Amazon accounts for around 50% of total online sales in the US. The wide range of products, low prices, and free shipping are the main drivers that bring consumers to this giant marketplace. And with a state-of-the-art search function and the 1-click checkout, it’s easy for consumers to get what they are looking for quickly.
Other marketplaces like Walmart, Target, and eBay are loved by their large loyal customer base for the simple reason that they know they will find products at low prices.
These giant e-commerce platforms are usually the first option for brands looking to sell on more channels. And selling via these types of marketplaces gives brands opportunities to widen their customer base, usually at a low cost and low risk.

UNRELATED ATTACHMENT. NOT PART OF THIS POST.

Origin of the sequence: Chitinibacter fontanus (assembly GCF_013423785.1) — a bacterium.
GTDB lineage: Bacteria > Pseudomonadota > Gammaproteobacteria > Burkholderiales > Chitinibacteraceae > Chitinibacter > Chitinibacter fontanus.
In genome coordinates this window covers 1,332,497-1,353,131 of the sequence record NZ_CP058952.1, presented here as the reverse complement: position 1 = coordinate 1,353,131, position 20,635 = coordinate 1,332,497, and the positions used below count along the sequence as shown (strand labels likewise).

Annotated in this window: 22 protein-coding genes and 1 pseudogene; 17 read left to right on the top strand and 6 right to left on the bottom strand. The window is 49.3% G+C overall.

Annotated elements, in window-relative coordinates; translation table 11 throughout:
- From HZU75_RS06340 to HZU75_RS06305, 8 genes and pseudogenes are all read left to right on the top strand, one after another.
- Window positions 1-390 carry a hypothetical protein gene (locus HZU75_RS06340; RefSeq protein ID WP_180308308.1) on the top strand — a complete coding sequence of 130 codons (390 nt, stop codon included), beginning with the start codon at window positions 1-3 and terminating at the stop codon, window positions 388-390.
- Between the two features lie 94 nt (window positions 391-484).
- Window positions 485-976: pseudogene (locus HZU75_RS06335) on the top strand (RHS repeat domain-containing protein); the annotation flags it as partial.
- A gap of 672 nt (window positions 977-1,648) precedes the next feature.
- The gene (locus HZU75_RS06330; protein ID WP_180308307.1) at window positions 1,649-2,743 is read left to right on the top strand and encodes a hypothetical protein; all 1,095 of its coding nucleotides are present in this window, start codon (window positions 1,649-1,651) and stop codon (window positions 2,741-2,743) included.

But these are not the only marketplaces where brands can connect with consumers, and the competition on these platforms is incredibly tough. So to be successful on marketplaces, brands need to go beyond the big players and start to diversify channels.
As the world finds its feet amidst the COVID-19 ‘new normal’, so too are marketplaces in all shapes and forms, creating opportunities for brands to reach new heights. From smaller and specialized multi-brand shops to publishers turning into their own marketplaces and social media platforms adding a buy button – there are more channels to sell from than ever.
New niche marketplaces are entering the game
Data from Statista shows that marketplaces are outperforming brands in both first-hand sales and repeat purchases. This might be a hard pill to swallow for many brands who are driven by a desire for differentiation and don’t want to be lost in the crowd on the likes of Amazon or Alibaba.